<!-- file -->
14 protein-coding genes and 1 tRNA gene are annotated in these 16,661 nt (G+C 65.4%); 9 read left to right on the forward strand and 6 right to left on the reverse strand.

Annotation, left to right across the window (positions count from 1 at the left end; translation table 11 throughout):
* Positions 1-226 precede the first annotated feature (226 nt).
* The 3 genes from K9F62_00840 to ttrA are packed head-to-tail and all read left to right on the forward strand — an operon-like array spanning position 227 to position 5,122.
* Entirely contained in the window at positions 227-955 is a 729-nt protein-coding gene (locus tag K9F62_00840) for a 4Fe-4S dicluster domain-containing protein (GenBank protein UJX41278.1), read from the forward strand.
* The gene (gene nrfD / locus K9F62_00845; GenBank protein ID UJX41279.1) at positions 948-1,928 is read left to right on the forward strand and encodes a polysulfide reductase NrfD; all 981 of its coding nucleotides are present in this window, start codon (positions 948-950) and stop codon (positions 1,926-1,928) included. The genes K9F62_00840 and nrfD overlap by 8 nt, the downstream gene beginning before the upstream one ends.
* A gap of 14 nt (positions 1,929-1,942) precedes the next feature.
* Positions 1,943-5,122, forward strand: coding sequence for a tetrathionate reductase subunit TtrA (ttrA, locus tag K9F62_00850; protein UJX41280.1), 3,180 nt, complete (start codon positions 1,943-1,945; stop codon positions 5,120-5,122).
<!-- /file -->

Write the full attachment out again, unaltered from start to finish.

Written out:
14 protein-coding genes and 1 tRNA gene are annotated in these 16,661 nt (G+C 65.4%); 9 read left to right on the forward strand and 6 right to left on the reverse strand.

Annotation, left to right across the window (positions count from 1 at the left end; translation table 11 throughout):
* Positions 1-226 precede the first annotated feature (226 nt).
* The 3 genes from K9F62_00840 to ttrA are packed head-to-tail and all read left to right on the forward strand — an operon-like array spanning position 227 to position 5,122.
* Entirely contained in the window at positions 227-955 is a 729-nt protein-coding gene (locus tag K9F62_00840) for a 4Fe-4S dicluster domain-containing protein (GenBank protein UJX41278.1), read from the forward strand.
* The gene (gene nrfD / locus K9F62_00845; GenBank protein ID UJX41279.1) at positions 948-1,928 is read left to right on the forward strand and encodes a polysulfide reductase NrfD; all 981 of its coding nucleotides are present in this window, start codon (positions 948-950) and stop codon (positions 1,926-1,928) included. The genes K9F62_00840 and nrfD overlap by 8 nt, the downstream gene beginning before the upstream one ends.
* A gap of 14 nt (positions 1,929-1,942) precedes the next feature.
* Positions 1,943-5,122, forward strand: coding sequence for a tetrathionate reductase subunit TtrA (ttrA, locus tag K9F62_00850; protein UJX41280.1), 3,180 nt, complete (start codon positions 1,943-1,945; stop codon positions 5,120-5,122).